Expect a cold, cloudy day with showers that peter out all day, the clouds thinning out in the afternoon. Good news for the Kouga area is a period of good rain tomorrow. Highs barely move above freezing point inland, and stay cold on the coast.


GUSTY MONDAY: We can expect severe gusts of wind on Monday morning. Photo Windy


This storm is interesting. Pretty much all storms this winter have downgraded. I was interested today to see that this one seems to have upgraded. Either way, more hectic weather ahead. Everyone has been so fixed on the first storms of this sequence, this one has the potential to be the worst.

Certainly the first two soften us up for the KO. Before it arrives, a band of freezing air spreads across a huge chunk of South Africa, including a large inland area of the Cape overnight Saturday into Sunday. Expect lows of -5°C across large inland areas, and not only on the mountains, which could hit -15. The coast looks 10°C. A sunny, mostly clear day.

However, that is going to change, as the wind freshens all day, with proper wind overnight. The 960mb storm Humungous seas to well over 50 feet build all day along exposed coast of the SW CapeThe European model ECMWF has upgraded peak internal wind to 90 knot gusts!rumbles past as close as 400 miles from Cape Town at 4am on Monday. This is close, no more than the distance between the Mother City to Grahamstown in the Eastern Cape. The European model ECMWF has upgraded peak internal wind to 90 knot gusts! Its going nuclear at 4am on Monday morning. ECMWF is calling for 80 KNOT wind gusts in a wide band from roughly Betty's Bay to Ceres, at worst in the mountains. Driving up Sir Lowry's pass will be almost suicidal. More gales, rain and giant swell expected. If this all seems exaggerated, visit Windy.com, and plug in Wind Gusts for the model ECMWF.

Wind gusts are obviously the worst end of a wide spectrum of forecast conditions, but are useful in that they will tell the story in the aftermath if there was severe damage, and they give you a good warning. One gust to 84 knots is all it takes.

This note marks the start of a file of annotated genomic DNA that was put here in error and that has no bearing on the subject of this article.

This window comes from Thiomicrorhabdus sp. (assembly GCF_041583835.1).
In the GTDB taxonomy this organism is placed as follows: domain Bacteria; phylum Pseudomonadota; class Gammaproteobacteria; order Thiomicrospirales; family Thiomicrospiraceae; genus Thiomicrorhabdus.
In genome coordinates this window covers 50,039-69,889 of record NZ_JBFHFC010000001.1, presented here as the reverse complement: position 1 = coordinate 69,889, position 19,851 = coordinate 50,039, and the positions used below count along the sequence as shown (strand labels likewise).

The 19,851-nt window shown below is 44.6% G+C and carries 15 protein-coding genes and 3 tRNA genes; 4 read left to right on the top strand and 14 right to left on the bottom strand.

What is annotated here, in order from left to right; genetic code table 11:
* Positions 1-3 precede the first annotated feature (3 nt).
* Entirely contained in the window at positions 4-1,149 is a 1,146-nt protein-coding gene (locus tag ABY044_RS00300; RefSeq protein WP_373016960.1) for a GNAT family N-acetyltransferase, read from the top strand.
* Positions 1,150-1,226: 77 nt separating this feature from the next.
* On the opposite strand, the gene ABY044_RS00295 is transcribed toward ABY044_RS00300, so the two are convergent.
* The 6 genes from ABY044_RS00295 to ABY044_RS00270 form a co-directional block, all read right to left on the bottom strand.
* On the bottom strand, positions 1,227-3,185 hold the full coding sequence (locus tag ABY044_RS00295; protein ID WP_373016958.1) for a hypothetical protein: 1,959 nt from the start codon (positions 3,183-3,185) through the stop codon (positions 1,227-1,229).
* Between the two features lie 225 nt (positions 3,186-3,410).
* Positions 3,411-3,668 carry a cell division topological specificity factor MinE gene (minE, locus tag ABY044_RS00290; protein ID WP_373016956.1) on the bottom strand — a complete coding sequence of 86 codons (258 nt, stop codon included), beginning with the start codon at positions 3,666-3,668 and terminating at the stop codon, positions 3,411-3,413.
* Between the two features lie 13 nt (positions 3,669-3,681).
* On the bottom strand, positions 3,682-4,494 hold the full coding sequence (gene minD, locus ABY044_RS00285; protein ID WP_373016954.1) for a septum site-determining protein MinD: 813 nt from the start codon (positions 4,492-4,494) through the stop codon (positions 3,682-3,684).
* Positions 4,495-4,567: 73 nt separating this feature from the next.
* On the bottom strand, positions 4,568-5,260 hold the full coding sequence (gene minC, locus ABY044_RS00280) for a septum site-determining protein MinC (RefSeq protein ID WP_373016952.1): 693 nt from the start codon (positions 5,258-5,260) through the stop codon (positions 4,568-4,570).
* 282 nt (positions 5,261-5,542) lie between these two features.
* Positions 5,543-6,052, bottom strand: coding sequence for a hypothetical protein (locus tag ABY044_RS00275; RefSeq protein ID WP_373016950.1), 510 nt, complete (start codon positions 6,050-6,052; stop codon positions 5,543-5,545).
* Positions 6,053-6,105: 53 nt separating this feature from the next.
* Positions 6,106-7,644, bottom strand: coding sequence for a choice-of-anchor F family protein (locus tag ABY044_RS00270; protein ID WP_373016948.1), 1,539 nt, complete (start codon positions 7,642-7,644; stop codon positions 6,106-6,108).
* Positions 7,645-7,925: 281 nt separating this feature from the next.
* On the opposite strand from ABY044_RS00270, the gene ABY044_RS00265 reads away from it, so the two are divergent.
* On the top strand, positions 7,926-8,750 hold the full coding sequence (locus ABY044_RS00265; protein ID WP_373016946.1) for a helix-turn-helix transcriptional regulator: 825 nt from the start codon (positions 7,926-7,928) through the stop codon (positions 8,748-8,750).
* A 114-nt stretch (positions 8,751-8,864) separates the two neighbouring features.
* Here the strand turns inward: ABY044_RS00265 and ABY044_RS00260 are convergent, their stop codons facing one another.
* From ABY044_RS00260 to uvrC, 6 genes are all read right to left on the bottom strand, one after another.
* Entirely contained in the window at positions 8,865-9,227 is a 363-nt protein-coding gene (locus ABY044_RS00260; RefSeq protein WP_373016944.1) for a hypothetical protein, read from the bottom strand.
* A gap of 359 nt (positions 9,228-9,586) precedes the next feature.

Even Cape Town cops gusts to 70 knots+, which is hurricane force. Huge rain and thunderstorms come with the carnage, and all day Monday the swell is just getting absolutely GIANT. We could be seeing some mountainous sets to 50 feet smashing the coast between Cape Point and Cape Agulhas. Humungous seas to well over 50 feet build all day along exposed coast of the SW Cape. In fact, our inhouse joke for when the swell reaches impossible size and energy "Run For your Life" is at play for our Cape Peninsula forecast at four time points tomorrow, 8am, 11am, 2pm and 5pm!

Savagely dangerous weather conditions. Be safe.


Janet Cole
0 #1 DrJanet Cole 2020-07-10 16:23
I was so disappointed to read that your Weerhaan column is ending- though I’m English-speaking I subscribe to Die Burger and have loved reading your articles. Anyway- thrilled to see that I can continue supping at the well of weather knowledge online! Please never stop.
Joomla SEF URLs by Artio


Sat Aug 08 08:34:42 +0000 2020

Saw this from the shops yesterday and rushed home just in time 😉 #sunsets #capetown #nightfall https://t.co/lLjED4ZqQe
Tue Aug 04 11:03:42 +0000 2020

Great commentary by Gigs Cilliers to summarise Round 1 of the inaugural #RipCurl_EPro_ZAF by @SurfOpenLeague. Go to… https://t.co/WO1eSCDKi7
Thu Jul 30 14:22:19 +0000 2020

Eastern Cape West -- It's cooking brah. Thursday fires 6-10ft open coast in stiff W busters in morning, easing all… https://t.co/VXpRvhxm1w
Thu Jul 30 14:14:44 +0000 2020

Southern Cape -- The waves be kraaking bru. Thursday fires 6-8ft open coast in strong W buster early that settles i… https://t.co/NGjN9y2QdS
Follow Wavescape on Twitter